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Toward 'Natural Right and History': Lectures and Essays by Leo Strauss.

Toward 'Natural Right and History': Lectures and Essays by Leo Strauss. Edited by J. A. Colen and Svetozar Minkov. Chicago: The University of Chicago Press, 2018. x + 306 pp. Cloth, $50.00--While Natural Right and History (1953) is the political philosopher Leo Strauss's most-read book, its overall argument, as contributors to the present volume note, is not easily grasped. In keeping with its historical theme, Strauss probes and compares the pertinent views of Plato, Aristotle, Hobbes, Locke, Rousseau, Burke, Max Weber, and others--though not strictly chronologically. His presentation of "natural right" (and its nonidentical twin "natural law") is not straightforward either, but intricately dialectical--following the give-and-take he discerns among those authors. Is there a clear path, Colen and Minkov and their fellow contributors wonder, through his book's formidable thicket of argument?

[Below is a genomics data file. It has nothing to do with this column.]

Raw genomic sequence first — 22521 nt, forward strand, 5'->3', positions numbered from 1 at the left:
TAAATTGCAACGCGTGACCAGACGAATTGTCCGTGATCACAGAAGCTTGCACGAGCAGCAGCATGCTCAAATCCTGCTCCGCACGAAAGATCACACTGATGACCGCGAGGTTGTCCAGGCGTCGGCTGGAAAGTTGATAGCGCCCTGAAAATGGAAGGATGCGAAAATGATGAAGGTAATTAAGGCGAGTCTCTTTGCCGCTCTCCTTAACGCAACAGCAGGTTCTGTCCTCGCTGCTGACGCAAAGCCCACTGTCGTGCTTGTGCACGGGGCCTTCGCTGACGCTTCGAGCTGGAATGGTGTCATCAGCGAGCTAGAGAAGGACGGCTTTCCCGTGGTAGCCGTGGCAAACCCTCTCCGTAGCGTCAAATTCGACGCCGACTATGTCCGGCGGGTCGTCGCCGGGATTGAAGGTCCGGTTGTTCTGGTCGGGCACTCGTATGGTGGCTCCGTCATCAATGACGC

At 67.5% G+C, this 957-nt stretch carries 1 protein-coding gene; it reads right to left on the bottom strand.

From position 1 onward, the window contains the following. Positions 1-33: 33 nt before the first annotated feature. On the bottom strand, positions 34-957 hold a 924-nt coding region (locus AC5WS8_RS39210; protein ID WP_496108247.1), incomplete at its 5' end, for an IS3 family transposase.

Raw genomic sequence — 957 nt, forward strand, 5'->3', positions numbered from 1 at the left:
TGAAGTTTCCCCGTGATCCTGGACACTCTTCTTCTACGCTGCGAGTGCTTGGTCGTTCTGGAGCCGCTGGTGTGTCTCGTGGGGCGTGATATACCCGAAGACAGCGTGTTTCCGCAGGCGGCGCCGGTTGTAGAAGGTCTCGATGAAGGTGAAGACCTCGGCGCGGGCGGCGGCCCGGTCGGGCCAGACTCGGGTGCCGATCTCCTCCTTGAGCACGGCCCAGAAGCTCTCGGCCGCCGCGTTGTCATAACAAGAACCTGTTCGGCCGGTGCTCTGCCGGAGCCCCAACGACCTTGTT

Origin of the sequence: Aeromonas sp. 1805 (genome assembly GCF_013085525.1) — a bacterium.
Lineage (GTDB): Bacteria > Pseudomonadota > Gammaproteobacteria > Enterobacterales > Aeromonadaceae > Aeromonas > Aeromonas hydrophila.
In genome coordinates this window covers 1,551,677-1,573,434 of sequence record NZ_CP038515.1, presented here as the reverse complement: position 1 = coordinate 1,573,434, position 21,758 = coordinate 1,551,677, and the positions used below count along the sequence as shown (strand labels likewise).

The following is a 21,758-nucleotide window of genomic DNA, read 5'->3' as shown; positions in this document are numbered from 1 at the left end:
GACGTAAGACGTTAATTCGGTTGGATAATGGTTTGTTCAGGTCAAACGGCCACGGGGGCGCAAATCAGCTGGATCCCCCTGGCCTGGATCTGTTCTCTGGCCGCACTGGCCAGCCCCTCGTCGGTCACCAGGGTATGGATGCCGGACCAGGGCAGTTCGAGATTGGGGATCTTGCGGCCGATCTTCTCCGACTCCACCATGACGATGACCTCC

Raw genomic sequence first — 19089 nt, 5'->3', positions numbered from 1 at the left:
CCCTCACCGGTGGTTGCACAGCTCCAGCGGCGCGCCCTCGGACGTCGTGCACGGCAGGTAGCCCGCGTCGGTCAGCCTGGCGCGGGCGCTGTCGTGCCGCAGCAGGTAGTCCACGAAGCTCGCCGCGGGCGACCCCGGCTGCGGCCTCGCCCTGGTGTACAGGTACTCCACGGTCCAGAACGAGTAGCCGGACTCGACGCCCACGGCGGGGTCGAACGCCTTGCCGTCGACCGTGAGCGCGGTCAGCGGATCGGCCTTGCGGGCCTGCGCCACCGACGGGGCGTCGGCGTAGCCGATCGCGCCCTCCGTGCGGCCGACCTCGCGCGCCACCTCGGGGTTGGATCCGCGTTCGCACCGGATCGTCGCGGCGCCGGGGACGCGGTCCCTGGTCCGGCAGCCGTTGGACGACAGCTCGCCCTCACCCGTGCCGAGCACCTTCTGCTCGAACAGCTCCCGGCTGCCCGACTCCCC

From Strauss's unpublished papers pre-1953, the present volume assembles, edits, and explicates various anticipations of the 1953 book's argument. These offer windows into its gradual development. The volume's six edited writings, each with a lucid introduction, mirror corresponding chapters in Natural Right and History. The result is a series of three-way conversations. Readers are led from a contributor's precis raisonne of an edited writing to the writing itself and from there to a comparable chapter of the finished book, and back again as needed.

Strauss's "What Can We Learn from Political Theory?" (1942) anticipates the conspicuous absence of "theory" in his book's introduction. As Nathan Tarcov points out, the introduction merely argues that rejecting natural right has "disastrous consequences," without promising that recovering natural right would give political action concrete practical guidance. The 1942 writing justifies Strauss's avoiding application-oriented "theory" altogether, for the Platonic-Aristotelian reason that "there is a universally valid hierarchy of ends, but ... no universally valid rules of action"--since deciding what to do "here and now" means considering not only which end is "higher in rank, but also which is most urgent in the circumstances."